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Nanostarch Platelets

In nature, starch is found in plants as semicrystalline beads with a size range of 2-100 pm in diameter depending on the plant. The extraction and processing of these for use as conventional polymer fillers is covered in ? Chaps. 16, “Fillers from Organic Sources,” and ? 22, “Sustainable and Recycled Particulate Fillers”. Further processing can produce nanosized particles and this is discussed here.

The production of such nanosized particles proceeds through the isolation of the crystalline phase of the beads. This is generally achieved by acid hydrolysis which dissolves the amorphous and poorly crystalline regions and leaves the water- insoluble highly crystalline regions behind. The structure of the extracted crystallites is mainly determined by the botanical origin of the starch, while the extraction conditions mainly affect the size.

Starch nanocrystals derived from various plants have been shown to have a platelet type morphology with lengths from 20 to 200 nm, widths from 10 to 30 nm, and thicknesses from 5 to 10 nm. They are highly hydroxylated, with up to 14% of the hydroxyls being on the surface and they are thus very hydrophilic. If sulfuric acid is used for the hydrolysis, then many of the surface groups are sulfonated. While this sulfonation helps with some properties, it reduces the thermal stability, unless the sulphonate groups are neutralized by reaction with an alkali. The hydrophilic nature of the crystals can be modified by reaction of the hydroxyls and this is widely practiced, especially for improving compatibility with many organic polymers.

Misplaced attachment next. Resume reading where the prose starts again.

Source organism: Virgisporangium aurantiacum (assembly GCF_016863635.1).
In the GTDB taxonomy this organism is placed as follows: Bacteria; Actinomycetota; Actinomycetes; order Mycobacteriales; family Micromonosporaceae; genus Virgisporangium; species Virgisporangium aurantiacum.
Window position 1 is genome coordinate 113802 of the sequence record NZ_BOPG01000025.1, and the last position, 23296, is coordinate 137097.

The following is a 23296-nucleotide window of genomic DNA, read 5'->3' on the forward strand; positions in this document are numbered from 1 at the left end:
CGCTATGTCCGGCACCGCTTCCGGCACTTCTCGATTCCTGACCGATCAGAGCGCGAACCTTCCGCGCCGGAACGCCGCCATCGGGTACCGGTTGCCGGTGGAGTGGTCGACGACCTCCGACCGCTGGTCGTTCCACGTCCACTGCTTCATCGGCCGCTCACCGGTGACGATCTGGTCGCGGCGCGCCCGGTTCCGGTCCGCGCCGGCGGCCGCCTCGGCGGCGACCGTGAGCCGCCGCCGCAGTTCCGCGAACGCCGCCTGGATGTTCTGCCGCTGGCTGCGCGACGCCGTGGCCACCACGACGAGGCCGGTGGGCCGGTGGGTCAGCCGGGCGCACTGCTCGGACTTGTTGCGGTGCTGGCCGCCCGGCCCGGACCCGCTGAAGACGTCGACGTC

The use of starch nanocrystals in polymer composites is currently limited by cost and processing issues. The “green” and sustainable badge is also compromised by the chemical processing needed to extract the crystals, and by the amount of co-product which needs to be utilized. The processing problems are those common to many solution processed fine particles, that is, the need to isolate them in a redispersible form for most polymer uses. Most progress has been made with direct transfer into a polymer dispersion such as an aqueous latex, examples being natural rubber latex or styrene butadiene rubber latex. This has led to some promising developments in the tire industry (see ? Chap. 16, “Fillers from Organic Sources”). Solution casting techniques have also been used with some success in the laboratory, but are not suited to industrial applications. Producing a dry powder suitable for melt processing or adding to bulk rubbers on a commercial scale is far more difficult and still has not been achieved.

More details can be found in the reviews by Miller and Hobbie (2013) and Lin et al. (2011). Starch fillers in general are also discussed in ? Chap. 22, “Sustainable and Recycled Particulate Fillers”.

 
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